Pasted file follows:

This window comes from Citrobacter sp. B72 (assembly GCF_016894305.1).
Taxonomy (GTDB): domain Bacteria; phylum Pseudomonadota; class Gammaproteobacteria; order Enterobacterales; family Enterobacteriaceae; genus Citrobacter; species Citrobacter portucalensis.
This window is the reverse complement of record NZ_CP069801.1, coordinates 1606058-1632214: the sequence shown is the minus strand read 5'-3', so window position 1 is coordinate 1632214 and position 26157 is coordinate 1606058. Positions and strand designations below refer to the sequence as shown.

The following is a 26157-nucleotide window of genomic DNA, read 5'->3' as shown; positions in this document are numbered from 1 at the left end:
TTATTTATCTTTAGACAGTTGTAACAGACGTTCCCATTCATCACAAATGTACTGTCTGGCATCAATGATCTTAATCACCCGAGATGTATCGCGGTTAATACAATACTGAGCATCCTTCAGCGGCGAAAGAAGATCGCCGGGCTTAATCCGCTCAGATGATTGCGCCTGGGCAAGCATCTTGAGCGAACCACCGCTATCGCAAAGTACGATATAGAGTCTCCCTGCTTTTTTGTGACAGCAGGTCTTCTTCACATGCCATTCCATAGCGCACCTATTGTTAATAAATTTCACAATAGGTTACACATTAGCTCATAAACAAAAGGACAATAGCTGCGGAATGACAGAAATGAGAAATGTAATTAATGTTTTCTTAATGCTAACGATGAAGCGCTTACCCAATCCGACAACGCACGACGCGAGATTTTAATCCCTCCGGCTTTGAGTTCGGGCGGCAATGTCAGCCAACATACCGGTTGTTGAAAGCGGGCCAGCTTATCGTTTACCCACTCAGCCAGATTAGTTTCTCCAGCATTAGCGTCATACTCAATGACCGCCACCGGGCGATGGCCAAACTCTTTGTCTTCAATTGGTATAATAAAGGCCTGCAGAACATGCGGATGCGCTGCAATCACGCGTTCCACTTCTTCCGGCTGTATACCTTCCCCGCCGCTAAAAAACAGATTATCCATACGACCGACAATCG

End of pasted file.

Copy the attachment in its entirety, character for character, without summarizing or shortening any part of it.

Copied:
This window comes from Citrobacter sp. B72 (assembly GCF_016894305.1).
Taxonomy (GTDB): domain Bacteria; phylum Pseudomonadota; class Gammaproteobacteria; order Enterobacterales; family Enterobacteriaceae; genus Citrobacter; species Citrobacter portucalensis.
This window is the reverse complement of record NZ_CP069801.1, coordinates 1606058-1632214: the sequence shown is the minus strand read 5'-3', so window position 1 is coordinate 1632214 and position 26157 is coordinate 1606058. Positions and strand designations below refer to the sequence as shown.

The following is a 26157-nucleotide window of genomic DNA, read 5'->3' as shown; positions in this document are numbered from 1 at the left end:
TTATTTATCTTTAGACAGTTGTAACAGACGTTCCCATTCATCACAAATGTACTGTCTGGCATCAATGATCTTAATCACCCGAGATGTATCGCGGTTAATACAATACTGAGCATCCTTCAGCGGCGAAAGAAGATCGCCGGGCTTAATCCGCTCAGATGATTGCGCCTGGGCAAGCATCTTGAGCGAACCACCGCTATCGCAAAGTACGATATAGAGTCTCCCTGCTTTTTTGTGACAGCAGGTCTTCTTCACATGCCATTCCATAGCGCACCTATTGTTAATAAATTTCACAATAGGTTACACATTAGCTCATAAACAAAAGGACAATAGCTGCGGAATGACAGAAATGAGAAATGTAATTAATGTTTTCTTAATGCTAACGATGAAGCGCTTACCCAATCCGACAACGCACGACGCGAGATTTTAATCCCTCCGGCTTTGAGTTCGGGCGGCAATGTCAGCCAACATACCGGTTGTTGAAAGCGGGCCAGCTTATCGTTTACCCACTCAGCCAGATTAGTTTCTCCAGCATTAGCGTCATACTCAATGACCGCCACCGGGCGATGGCCAAACTCTTTGTCTTCAATTGGTATAATAAAGGCCTGCAGAACATGCGGATGCGCTGCAATCACGCGTTCCACTTCTTCCGGCTGTATACCTTCCCCGCCGCTAAAAAACAGATTATCCATACGACCGACAATCG